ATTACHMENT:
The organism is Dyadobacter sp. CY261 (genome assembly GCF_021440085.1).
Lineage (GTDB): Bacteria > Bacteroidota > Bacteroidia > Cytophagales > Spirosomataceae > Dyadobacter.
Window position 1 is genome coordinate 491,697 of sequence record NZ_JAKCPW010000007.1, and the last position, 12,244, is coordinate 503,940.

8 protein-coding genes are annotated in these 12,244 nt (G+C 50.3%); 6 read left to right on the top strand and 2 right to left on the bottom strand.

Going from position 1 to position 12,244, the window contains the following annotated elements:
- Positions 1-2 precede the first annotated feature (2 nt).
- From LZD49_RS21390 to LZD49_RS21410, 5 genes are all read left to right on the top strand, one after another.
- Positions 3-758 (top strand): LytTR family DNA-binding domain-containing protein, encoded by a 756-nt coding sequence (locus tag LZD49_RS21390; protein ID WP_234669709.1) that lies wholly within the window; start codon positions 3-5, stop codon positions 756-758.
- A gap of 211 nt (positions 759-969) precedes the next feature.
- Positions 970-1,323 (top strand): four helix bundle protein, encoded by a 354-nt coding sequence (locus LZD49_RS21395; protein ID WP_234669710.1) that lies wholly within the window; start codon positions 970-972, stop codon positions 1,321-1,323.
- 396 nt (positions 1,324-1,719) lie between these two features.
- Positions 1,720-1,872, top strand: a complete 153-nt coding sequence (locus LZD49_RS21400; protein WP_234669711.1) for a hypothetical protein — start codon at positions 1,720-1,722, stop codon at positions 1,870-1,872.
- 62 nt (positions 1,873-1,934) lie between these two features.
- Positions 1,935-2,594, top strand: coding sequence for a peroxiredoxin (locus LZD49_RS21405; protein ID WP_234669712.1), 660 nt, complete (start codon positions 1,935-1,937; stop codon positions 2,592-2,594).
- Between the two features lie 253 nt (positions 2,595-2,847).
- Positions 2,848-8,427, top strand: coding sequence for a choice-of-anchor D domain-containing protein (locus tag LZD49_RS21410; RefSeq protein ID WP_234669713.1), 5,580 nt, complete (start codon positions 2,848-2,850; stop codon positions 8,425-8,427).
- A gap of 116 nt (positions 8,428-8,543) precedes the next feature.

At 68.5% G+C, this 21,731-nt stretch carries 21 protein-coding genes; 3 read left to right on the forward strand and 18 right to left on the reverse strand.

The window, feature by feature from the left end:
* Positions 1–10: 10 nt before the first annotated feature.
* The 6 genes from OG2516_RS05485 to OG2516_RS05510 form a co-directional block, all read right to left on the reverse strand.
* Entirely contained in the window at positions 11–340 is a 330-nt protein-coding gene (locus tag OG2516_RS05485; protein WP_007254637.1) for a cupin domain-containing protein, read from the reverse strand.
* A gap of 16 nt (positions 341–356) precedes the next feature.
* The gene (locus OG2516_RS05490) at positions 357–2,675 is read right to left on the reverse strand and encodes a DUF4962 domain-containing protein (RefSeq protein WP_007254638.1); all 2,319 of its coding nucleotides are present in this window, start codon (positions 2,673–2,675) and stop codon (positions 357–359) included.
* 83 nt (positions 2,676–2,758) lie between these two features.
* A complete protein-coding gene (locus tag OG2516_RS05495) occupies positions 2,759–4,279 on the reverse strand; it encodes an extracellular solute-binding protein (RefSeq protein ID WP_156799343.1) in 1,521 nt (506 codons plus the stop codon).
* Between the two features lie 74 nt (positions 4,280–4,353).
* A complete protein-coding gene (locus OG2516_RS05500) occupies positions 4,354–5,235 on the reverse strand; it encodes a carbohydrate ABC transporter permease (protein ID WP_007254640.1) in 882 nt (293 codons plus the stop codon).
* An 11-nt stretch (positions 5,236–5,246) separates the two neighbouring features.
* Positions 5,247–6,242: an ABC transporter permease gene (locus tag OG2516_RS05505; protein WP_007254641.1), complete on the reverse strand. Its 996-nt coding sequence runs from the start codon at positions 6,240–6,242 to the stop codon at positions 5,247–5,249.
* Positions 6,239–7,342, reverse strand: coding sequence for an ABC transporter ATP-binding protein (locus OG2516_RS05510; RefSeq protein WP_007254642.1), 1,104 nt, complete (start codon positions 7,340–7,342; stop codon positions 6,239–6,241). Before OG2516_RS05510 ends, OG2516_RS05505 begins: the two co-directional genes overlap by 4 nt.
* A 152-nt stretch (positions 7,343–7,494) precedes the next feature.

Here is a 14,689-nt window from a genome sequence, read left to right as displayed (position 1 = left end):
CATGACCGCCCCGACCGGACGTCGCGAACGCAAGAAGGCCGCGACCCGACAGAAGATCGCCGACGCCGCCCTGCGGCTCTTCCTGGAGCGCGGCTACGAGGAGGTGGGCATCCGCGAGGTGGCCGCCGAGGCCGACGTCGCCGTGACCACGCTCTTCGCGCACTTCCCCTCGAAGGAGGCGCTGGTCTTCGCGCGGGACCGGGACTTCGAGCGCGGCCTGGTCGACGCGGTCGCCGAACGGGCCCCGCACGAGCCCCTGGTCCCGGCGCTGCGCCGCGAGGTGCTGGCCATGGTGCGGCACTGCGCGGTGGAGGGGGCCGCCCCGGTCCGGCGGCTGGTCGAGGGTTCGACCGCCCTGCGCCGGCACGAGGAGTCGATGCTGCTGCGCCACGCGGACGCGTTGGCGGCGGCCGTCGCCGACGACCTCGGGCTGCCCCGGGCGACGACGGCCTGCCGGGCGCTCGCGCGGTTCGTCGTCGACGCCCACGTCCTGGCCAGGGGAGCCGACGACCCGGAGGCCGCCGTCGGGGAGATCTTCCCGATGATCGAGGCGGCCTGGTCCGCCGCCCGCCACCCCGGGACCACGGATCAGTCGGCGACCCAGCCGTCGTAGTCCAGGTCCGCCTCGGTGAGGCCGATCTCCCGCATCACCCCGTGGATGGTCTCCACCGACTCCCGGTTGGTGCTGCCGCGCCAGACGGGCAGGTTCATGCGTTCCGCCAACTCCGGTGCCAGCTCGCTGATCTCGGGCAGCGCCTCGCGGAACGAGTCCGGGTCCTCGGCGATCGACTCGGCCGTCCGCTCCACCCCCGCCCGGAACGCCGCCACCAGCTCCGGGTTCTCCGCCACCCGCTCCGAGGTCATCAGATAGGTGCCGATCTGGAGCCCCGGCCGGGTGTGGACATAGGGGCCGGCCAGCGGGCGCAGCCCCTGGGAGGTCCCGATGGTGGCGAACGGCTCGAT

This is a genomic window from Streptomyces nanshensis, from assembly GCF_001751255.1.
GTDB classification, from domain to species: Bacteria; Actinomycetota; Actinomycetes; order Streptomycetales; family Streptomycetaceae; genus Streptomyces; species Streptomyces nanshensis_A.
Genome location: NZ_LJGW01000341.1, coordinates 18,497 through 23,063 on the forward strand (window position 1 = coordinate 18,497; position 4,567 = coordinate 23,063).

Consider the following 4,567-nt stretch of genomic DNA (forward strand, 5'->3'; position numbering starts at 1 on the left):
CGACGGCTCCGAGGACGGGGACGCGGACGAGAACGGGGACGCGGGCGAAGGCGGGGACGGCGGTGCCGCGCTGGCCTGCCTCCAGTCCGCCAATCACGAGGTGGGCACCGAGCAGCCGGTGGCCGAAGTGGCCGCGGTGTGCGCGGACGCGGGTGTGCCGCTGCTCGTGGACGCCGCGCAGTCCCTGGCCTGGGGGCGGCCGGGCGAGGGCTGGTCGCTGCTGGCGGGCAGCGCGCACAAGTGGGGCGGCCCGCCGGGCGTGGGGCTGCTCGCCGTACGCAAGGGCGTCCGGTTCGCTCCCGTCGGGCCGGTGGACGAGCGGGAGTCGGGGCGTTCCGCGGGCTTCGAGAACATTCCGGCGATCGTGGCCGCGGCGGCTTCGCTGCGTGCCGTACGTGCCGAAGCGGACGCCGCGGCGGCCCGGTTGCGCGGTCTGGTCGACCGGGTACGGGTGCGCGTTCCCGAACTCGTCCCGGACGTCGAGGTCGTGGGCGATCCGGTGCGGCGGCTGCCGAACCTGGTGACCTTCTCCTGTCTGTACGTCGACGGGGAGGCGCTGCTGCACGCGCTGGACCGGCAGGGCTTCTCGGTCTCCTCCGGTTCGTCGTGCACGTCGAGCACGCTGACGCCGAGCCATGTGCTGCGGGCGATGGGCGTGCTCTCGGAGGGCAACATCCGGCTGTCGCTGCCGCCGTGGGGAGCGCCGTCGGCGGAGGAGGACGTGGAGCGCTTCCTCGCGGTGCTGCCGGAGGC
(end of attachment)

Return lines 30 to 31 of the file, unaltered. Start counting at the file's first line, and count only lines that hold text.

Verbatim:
* Positions 5,247–6,242: an ABC transporter permease gene (locus tag OG2516_RS05505; protein WP_007254641.1), complete on the reverse strand. Its 996-nt coding sequence runs from the start codon at positions 6,240–6,242 to the stop codon at positions 5,247–5,249.
* Positions 6,239–7,342, reverse strand: coding sequence for an ABC transporter ATP-binding protein (locus OG2516_RS05510; RefSeq protein WP_007254642.1), 1,104 nt, complete (start codon positions 7,340–7,342; stop codon positions 6,239–6,241). Before OG2516_RS05510 ends, OG2516_RS05505 begins: the two co-directional genes overlap by 4 nt.